Coventry Local Air Quality Action Plan

Coventry ring road A4053

The Government has backed down on its plan to impose a Clean Air Zone on the central parts of the city. They have accepted the Council’s preferred plan to reduce nitrogen dioxide (NO2) levels within the city in the shortest possible time.

So what exactly are the Council’s plans?

At the heart of the Council’s plan is an engagement programme with businesses, schools and local communities aimed at reducing the number of local journeys made by car, and encouraging alternative, sustainable, modes of travel such as walking, cycling and public transport to be used for these journeys.

This programme is complemented by significant investment in a segregated cycle route between Coundon and the city centre providing a high-quality route that will provide an attractive alternative to driving along the Holyhead Road corridor.

The Council is also working with Transport for West Midlands on the Mobility Credits pilot programme which will give Coventry residents with an older, polluting car the chance to exchange their vehicle for mobility credits. The credits could be spent on bus and rail travel, as well as new transport modes such as car clubs or bikeshare schemes.

The package also focuses upon the “greening of the fleet”, with existing programmes to upgrade the bus, taxi and commercial fleets operating within the city, including the Electric Fleet First project that gives businesses the opportunity to try out electric vans, pool cars and taxis with the aim of encouraging them to switch to zero emission vehicles.

There are also a series of highway improvements aimed at reducing the volume of traffic on Holyhead Road, where NO2 levels are at their greatest. These include improvements on Allesley Old Road at Spon End and at the Butts Junction on the ring road. These will remove capacity constraints on this alternative route into the city centre from the west. Improving capacity on this route will provide the flexibility to divert traffic onto this route from Holyhead Road when air quality conditions on Holyhead Road are identified as being poor. The Council’s modelling suggests that these changes will reduce NO2 levels rather than just move them from Holyhead Road to Allesley Old Road.

Another part of the plan is the opening-up of Upper Hill Street onto the ring road. Barras Lane will be closed and traffic will go from Coundon Road directly onto the Ring Road down Upper Hill Street, with a left turn onto the slip road that runs from the Holyhead Road roundabout. Returning traffic will go round the Holyhead Road roundabout northwards towards the ring road and will be able to turn left into Upper Hill Street.  One of the results of these changes is that the traffic signals at Holyhead Road / Barras Lane can be removed to improve traffic flows and reduce emissions.

A further package of traffic management measures are proposed for Foleshill Road, with the aim of removing extraneous through traffic and reducing traffic flows, congestion, and NO2 emissions on this route into the city centre from the north. Through traffic will be encouraged to use the A444 instead, which is the designated route for through traffic accessing the city centre from M6 Junction 3.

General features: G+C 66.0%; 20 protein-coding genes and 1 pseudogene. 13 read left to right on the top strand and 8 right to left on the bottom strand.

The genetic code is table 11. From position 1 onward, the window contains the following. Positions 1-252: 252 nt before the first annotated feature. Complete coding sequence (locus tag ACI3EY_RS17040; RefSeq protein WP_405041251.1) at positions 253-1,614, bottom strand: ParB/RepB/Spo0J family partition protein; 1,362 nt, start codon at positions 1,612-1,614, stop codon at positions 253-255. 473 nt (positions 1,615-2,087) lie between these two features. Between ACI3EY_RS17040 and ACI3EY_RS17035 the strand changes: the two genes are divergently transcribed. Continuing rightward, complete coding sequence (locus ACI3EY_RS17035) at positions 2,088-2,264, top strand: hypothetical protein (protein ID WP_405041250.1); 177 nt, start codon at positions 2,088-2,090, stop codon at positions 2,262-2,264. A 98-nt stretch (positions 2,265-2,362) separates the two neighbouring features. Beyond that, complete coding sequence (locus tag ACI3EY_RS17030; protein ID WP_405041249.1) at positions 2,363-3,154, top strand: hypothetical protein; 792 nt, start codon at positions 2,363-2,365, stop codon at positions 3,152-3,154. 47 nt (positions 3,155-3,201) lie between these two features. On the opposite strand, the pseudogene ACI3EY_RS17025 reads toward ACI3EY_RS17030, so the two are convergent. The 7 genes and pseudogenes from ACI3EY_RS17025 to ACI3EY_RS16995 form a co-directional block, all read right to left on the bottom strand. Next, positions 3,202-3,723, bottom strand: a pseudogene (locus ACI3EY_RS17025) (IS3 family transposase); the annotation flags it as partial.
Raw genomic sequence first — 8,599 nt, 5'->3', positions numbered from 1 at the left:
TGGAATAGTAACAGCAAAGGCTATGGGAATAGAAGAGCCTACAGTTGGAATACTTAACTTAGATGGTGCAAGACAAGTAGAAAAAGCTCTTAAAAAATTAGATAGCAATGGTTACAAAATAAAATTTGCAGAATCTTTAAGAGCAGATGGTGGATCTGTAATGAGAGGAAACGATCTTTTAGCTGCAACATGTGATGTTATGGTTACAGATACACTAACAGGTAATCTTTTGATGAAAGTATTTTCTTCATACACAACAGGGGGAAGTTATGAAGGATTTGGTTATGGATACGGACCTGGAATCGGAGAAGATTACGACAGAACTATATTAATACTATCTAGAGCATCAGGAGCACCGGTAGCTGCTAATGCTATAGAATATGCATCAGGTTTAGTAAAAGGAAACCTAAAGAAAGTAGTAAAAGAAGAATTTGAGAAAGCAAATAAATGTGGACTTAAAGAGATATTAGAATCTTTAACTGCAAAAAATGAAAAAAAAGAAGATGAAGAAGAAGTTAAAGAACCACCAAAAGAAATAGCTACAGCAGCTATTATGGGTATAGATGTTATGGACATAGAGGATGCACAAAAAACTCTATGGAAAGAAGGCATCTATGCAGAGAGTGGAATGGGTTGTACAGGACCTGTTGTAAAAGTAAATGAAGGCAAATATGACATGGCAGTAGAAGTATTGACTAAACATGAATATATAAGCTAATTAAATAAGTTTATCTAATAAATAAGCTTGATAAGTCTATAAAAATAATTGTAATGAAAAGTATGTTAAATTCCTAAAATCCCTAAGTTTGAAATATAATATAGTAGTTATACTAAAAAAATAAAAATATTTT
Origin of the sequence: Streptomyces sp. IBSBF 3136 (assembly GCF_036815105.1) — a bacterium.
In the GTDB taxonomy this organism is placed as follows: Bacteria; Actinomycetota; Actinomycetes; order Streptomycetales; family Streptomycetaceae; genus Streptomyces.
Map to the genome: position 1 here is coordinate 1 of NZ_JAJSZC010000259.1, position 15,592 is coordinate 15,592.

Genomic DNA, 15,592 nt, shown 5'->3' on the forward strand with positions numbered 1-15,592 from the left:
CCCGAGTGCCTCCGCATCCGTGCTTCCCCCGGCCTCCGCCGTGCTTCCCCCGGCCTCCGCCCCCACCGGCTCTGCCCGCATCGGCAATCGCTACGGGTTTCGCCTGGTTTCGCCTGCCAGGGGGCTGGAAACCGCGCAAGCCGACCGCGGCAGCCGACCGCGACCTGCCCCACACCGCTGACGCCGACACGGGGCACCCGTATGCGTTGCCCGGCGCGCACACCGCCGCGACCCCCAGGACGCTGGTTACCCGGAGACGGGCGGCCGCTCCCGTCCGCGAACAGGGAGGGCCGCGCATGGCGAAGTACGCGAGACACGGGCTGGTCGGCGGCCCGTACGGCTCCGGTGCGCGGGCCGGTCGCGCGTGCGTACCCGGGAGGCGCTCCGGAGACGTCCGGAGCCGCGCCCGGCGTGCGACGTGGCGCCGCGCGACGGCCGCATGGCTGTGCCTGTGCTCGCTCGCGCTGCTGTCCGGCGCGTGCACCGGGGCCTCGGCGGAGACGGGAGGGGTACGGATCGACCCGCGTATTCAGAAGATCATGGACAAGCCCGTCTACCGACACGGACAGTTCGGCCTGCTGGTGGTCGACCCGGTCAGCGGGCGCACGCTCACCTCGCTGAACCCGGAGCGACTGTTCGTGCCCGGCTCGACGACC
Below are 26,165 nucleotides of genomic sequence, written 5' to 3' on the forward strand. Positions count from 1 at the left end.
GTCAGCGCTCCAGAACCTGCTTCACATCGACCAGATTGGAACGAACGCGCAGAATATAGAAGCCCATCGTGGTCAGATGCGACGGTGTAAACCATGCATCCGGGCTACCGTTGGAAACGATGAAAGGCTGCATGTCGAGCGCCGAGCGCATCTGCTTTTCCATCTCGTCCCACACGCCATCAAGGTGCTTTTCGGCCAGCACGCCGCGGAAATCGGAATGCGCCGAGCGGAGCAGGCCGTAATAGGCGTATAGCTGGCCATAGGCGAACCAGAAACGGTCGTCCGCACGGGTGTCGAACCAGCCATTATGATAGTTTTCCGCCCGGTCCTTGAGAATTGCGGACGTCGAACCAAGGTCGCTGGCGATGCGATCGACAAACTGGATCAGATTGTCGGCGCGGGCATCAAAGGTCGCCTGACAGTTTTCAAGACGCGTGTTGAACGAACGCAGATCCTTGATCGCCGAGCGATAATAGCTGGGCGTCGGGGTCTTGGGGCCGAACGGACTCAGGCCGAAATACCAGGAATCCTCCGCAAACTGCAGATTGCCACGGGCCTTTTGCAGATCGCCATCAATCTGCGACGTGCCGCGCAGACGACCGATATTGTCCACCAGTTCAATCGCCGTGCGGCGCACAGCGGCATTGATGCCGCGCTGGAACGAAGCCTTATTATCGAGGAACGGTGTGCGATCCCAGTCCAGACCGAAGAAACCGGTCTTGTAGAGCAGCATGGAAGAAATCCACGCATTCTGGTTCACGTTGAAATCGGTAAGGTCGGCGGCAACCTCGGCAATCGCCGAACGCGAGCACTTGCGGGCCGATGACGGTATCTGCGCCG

Some of the proposed measures in Foleshill include banning right-turns from Cash’s Lane onto Foleshill Road and banning HGV traffic in some areas. The city’s first electric buses will be running through Foleshill and the Council will be  introducing bus gates restricting through traffic at certain locations.


The Government has endorsed this package of projects in principle and has awarded the Council £24.5 million in grant funding to deliver it, subject to the Council’s submission of a full business case.

There is a current consultation exercise on the plans which runs from 16th March to 26th April,  before the scheme is submitted to the Government in June.  The consultation papers are online at

3 thoughts on “Coventry Local Air Quality Action Plan

  1. Is increasing the capacity of the Allesley Old Road at Spon End and at the Butts Junction on the ring road really an improvement?

    The vehicles will produce less Nitrogen Oxides, but the volume of particulates from tyres and brakes will not be affected.

    In the long term, more traffic will be created. This Induced Demand effect has been recognised since the 1930’s (see Congestion will develop elsewhere. The ring road is already well past its design capacity.

    According to no less than the Minister of Transport, if we are to decarbonise transport
    “Public transport and active travel will be the natural first choice for our daily activities. We will use our cars less and be able to rely on a convenient, cost-effective and coherent public transport network.” (source

    Why not just ban the most polluting vehicles from Holyhead Road?

    The savings from not widening Spon End (including demolishing the Black Horse) and revising junction 7 would provide both a scrappage scheme for the owners of non-compliant vehicles living or working in the immediate area and improved sustainable transport across the city.


Leave a Reply

Fill in your details below or click an icon to log in: Logo

You are commenting using your account. Log Out /  Change )

Twitter picture

You are commenting using your Twitter account. Log Out /  Change )

Facebook photo

You are commenting using your Facebook account. Log Out /  Change )

Connecting to %s